I remember asking Milton, a year or so before his death, during one of our semiannual dinners in downtown San Francisco: What can we do to make America more prosperous? "Three things," he replied instantly. "Promote free trade, school choice for all children, and cut government spending."How much should we cut? "As much as possible."
YouTube has a number of good videos of the Nobel prize-winning economist, including the 10-part Free to Choose series.
Donald Boudreaux has a column on Friedman's legacy of promoting liberty (starting off with his role in ending the military draft) and concluding that Friedman was not a conservative or even libertarian but a classical liberal.
Daniel Halper at The Weekly Standard blog reports on the too-close relationship between a political reporter and a White House mouth piece:
A deputy press secretary for Barack Obama's reelection campaign married an ABC reporter over the weekend. The ABC reporter, Matthew Jaffe, "covering the 2012 presidential campaign," according to his biography on the website of ABC News. "For the past year he traveled around the country covering the Republican primary, from the Iowa Straw Poll to the various debates to this year's primaries and caucuses."The deputy press secretary Jaffe married is Katie Hogan. Many members of Obama's reelection team and the press celebrated the wedding together Saturday.
Other political reporters were too busy celebrating the nuptials in Wisconsin to report on the possibility of a conflict of interest, or at least the appearance of impropriety.
* The headline is stolen from Instapundit.
America's failure in Somalia
The Cato Institute's Malou Innocent on 20 years of involvement in Somalia by the U.S.: "America has tried and failed repeatedly to transform Somalia at an acceptable cost." The U.S. is doing almost everything and "African Union forces could be seen as a puppet proxy of Uncle Sam."
Dogs bark, ducks waddle, and governments ...
Political Calculations has a graph showing the number of pages added to the Federal Register each year from 1936 through 2011. The Federal Register grew very quickly after 1970 when the Environmental Protection Agency was created. You'd think that at some point the U.S. government wouldn't have to create tens of thousands of pages of new regulations because almost all the necessary rules would already exist. But government exists to create new rules so that's what it does.
Problems with environmentally friendly toilets
The Guardian reports:
The dry toilets in Inner Mongolia's Daxing eco-community have been quietly replaced after three years of bad smells, health problems and maggots.
Monday, July 30, 2012
'Purpose of all production is consumption'
Tim Worstall at the Adam Smith Institute blog elaborates on the point I always make: the economy is about consumers, not owners or employees.
Democrats to include pro-gay marriage plank in platform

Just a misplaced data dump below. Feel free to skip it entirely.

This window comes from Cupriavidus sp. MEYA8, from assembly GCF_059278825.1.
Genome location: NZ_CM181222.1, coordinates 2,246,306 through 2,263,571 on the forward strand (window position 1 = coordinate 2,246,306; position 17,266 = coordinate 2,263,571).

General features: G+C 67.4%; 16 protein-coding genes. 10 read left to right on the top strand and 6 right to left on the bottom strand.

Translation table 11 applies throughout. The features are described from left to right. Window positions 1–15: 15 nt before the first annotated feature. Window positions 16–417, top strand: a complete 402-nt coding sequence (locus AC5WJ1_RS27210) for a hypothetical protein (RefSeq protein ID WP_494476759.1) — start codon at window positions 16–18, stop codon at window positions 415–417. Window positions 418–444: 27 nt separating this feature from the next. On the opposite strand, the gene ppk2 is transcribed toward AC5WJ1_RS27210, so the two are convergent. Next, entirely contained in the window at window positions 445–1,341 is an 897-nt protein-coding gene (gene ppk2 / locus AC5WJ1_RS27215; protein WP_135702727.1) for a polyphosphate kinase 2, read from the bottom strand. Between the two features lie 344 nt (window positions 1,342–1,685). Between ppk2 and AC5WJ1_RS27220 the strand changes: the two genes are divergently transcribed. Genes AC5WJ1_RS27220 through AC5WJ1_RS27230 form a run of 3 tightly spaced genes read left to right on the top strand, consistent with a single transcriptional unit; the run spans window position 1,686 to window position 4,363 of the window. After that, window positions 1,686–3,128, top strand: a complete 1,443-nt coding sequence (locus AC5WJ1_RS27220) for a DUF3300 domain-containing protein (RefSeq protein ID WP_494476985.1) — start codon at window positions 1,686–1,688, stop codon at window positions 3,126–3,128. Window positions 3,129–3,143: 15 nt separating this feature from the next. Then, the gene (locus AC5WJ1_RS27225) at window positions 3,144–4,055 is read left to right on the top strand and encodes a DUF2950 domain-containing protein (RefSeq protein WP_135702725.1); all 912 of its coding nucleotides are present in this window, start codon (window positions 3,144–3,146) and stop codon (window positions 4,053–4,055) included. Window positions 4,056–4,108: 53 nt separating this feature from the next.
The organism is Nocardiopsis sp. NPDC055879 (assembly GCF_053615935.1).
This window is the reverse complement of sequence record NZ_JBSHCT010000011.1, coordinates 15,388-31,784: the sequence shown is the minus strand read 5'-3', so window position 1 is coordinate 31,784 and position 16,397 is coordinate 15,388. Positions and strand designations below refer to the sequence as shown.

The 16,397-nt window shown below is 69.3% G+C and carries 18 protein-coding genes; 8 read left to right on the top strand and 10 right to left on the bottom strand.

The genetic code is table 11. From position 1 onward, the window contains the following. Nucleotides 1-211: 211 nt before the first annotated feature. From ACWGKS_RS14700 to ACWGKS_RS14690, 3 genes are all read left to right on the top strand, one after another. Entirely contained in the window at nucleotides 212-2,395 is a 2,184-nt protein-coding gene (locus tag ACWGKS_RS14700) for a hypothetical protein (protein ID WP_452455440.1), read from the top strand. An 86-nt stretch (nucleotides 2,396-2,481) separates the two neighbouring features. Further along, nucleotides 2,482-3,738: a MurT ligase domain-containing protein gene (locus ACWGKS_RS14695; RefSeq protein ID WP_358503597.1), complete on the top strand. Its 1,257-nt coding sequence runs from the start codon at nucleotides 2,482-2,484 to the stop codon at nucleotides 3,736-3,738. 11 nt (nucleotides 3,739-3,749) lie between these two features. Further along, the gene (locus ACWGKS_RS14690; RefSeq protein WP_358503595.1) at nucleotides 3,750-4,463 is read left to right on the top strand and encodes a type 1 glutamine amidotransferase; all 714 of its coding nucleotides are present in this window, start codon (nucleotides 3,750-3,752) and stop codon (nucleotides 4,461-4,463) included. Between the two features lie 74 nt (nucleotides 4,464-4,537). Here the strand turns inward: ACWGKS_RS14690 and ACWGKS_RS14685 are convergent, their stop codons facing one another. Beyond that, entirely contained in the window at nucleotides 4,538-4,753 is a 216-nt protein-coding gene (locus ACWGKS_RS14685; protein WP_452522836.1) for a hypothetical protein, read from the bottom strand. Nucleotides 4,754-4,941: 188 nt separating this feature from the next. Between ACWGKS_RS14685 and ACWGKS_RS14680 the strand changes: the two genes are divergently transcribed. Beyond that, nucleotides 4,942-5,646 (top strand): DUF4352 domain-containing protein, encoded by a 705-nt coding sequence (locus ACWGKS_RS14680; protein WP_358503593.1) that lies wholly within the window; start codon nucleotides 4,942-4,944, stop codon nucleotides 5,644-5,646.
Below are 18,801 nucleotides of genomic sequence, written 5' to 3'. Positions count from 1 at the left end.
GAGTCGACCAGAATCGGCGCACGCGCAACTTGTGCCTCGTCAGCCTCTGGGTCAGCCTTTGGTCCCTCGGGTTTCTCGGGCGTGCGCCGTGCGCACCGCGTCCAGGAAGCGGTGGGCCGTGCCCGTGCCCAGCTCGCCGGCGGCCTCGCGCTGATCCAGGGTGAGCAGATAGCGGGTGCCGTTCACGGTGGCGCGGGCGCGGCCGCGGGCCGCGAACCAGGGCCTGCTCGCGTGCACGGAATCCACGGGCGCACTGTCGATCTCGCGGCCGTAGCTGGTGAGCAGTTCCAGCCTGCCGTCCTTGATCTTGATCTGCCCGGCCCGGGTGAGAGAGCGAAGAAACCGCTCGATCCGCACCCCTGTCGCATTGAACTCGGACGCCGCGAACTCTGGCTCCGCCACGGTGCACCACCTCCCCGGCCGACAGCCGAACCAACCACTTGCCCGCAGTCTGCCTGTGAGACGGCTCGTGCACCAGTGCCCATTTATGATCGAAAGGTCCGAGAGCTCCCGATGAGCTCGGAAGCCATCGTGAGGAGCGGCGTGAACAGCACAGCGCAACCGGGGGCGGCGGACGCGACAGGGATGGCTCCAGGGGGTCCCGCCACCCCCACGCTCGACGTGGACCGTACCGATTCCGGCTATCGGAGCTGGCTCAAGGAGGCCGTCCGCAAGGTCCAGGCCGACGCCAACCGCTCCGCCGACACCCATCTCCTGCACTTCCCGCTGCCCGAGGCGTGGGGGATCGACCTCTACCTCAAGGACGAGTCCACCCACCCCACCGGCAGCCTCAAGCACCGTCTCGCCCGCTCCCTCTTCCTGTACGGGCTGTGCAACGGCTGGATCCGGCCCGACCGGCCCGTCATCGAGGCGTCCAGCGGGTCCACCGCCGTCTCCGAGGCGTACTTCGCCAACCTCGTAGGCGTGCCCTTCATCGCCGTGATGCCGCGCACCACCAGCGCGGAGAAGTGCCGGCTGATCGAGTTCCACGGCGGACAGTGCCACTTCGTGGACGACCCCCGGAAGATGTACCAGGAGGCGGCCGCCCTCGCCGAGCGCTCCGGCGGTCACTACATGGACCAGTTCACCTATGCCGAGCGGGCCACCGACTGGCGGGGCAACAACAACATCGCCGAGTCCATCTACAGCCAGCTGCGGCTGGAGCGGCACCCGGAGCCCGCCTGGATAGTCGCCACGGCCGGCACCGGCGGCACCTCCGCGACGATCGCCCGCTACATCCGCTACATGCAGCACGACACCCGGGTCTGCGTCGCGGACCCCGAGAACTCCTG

LifeSiteNews reports that a committee drafting the Democratic Party platform unanimously backed a plank endorsing redefining marriage to include same-sex partners.
I hope Enbridge sues David Anderson
The Globe and Mail reports:
Former federal Environment Minister David Anderson has ripped into Enbridge as “probably the last company” that should be allowed to build an oil pipeline across British Columbia.At a news conference in Vancouver on Monday, featuring high-profile opponents of Enbridge’s Northern Gateway pipeline proposal, Mr. Anderson accused the company of having a “cowboy culture” that is indifferent and careless toward environmental safety.
Enbridge spokesman Paul Stanway makes a great point:
“He’s entitled to his opinion, but I’d be interested to know how his opinion was formed,” Mr. Stanway said. “To my knowledge, he’s never made any enquiries about how we operate as a company.”
You get the impression that Anderson, who has opposed oil tankers traffic off the B.C. coast since the 1970s, just doesn't like oil companies.
India power failure
The Associated Press reports:
A power grid failure blacked out northern India for hours Monday, halting trains, forcing hospitals and airports onto backup power and providing a dark, sweltering reminder of the nation's inability to meet its energy needs as it strives to be an economic power.While the midsummer outage was unique in its reach — it hit 370 million people, more than the population of the United States and Canada combined — its impact was softened by Indians' familiarity with almost daily blackouts of varying duration. Hospitals and major businesses have backup generators that seamlessly kick in during power cuts, and upscale homes are hooked to backup systems powered by truck batteries.Nonetheless, some small businesses were forced to shut for the day. Buildings were without water because the pumps weren't working, and the vaunted New Delhi Metro, with 1.8 million daily riders, was paralyzed during the morning commute.
Drought and GMO crops
Jeff Carter on Monsanto creating a drought-resistant seed:
Some seed companies have been working on Genetically Modified seed, or GMO seed. Seed companies have genetically modified seed to grow differently, ripen at different times, and have pesticide and bug resistance. They also have been creating seed that can grow with very little water.Droughts were at the top of their list when creating this type of seed. The fact is, fresh water is a precious resource in the world, and the less we need for crops mean the more we can have for animals and people.